“I was blessed by what I learned from the 12 step programs of both AA and NA. Both of those programs directly impacted my recovery and gave me the tools I desperately needed to stay alive another day and free from my addictions. I cannot fathom the idea that we need a 12-step program to be deprogrammed from our heritage and race as though it were killing us. Being Caucasian is not a choice. All humans have the free will to make the decision to be decent, respectful and kind towards our fellow humans regardless of their “race”. This idea is like apologizing for being born. “Whiteness” sounds an insult and an excuse for being an ass.”  Offered by a woman with over 30 years sobriety.

Sorry NOT sorry, but this article DEEPLY triggered, angered, and affected me due to my experience practicing and studying the 12 Steps and spiritual principles within my lifetime since age 22. I wasn’t going to get political anymore, only Christmas and happy things, but this has gone to another level. UW-Madison, the first university I attended, recently (since the election in 2016) started teaching a semester class about shaming Caucasian people for being white. TEACHING YOUNG BLACK, WHITE, AND LATINOS AGES 18-22 THIS INDOCTRINATION IS DISGUSTING.  Offered by a Ukrainian business owner from a major U.S. city with decades of sobriety.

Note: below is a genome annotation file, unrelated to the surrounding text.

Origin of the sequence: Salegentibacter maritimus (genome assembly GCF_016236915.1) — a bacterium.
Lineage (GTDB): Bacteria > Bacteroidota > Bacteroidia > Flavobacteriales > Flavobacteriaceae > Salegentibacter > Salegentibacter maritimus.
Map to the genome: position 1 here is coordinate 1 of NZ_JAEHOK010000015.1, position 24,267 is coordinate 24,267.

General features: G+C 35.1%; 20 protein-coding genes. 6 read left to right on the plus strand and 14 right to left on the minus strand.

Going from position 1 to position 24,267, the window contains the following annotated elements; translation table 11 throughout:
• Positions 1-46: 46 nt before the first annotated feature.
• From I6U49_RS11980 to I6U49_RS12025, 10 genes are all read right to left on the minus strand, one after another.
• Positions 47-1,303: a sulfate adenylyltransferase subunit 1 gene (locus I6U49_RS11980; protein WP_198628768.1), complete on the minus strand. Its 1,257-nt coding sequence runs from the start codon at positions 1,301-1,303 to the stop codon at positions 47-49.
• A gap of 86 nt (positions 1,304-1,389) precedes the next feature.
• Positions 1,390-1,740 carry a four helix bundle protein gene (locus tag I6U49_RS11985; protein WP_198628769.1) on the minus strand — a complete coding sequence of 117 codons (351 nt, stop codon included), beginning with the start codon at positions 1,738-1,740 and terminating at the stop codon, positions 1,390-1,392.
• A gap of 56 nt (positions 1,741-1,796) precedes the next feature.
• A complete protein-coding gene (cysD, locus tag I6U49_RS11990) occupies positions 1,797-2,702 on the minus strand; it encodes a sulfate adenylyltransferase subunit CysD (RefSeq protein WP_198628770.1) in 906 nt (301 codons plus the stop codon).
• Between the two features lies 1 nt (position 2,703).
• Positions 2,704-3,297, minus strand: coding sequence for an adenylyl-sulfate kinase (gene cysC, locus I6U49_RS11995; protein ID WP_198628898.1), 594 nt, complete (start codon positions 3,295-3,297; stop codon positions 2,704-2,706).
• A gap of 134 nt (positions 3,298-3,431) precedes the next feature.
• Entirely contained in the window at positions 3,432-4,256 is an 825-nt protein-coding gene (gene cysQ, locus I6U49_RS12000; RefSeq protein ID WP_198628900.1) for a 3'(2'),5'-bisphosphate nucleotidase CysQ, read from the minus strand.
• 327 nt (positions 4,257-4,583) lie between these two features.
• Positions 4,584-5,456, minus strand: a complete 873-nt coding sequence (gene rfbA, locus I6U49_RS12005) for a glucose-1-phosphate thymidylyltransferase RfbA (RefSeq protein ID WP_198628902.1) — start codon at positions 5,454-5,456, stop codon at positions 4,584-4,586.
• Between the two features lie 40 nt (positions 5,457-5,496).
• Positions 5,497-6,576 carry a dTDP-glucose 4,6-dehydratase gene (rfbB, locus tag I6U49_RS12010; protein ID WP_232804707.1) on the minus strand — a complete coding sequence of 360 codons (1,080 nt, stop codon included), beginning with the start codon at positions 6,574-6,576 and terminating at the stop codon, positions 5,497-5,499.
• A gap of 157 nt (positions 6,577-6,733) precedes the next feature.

This whole article supports segregation not unity. We are all part of the human race, free to believe as we may. To bring a 12 Step structure into place to reverse racism is ludicrous. We are not responsible for our disease, but we are responsible for recovery. On a parallel of recovery and trying to be something you are or are not defeats the purpose of getting honest. It is up to an individual to get there, not because society says so. Just like getting clean you have to hit a bottom. If I were to say the whole world needs to get into recovery for drugs it wouldn’t apply to everyone the same way as classifying black and white people. We are all human beings. Where is the choice and the bottom and where is the solution? Maybe in the process! And one important question, where is the Sponsor? We don’t work steps alone, we need support. This is not support driven program. It’s almost like trying to erase a person who is gay or a lesbian. Still needs to be a personal choice to recover.”  Offered by a woman with 27 years of sobriety.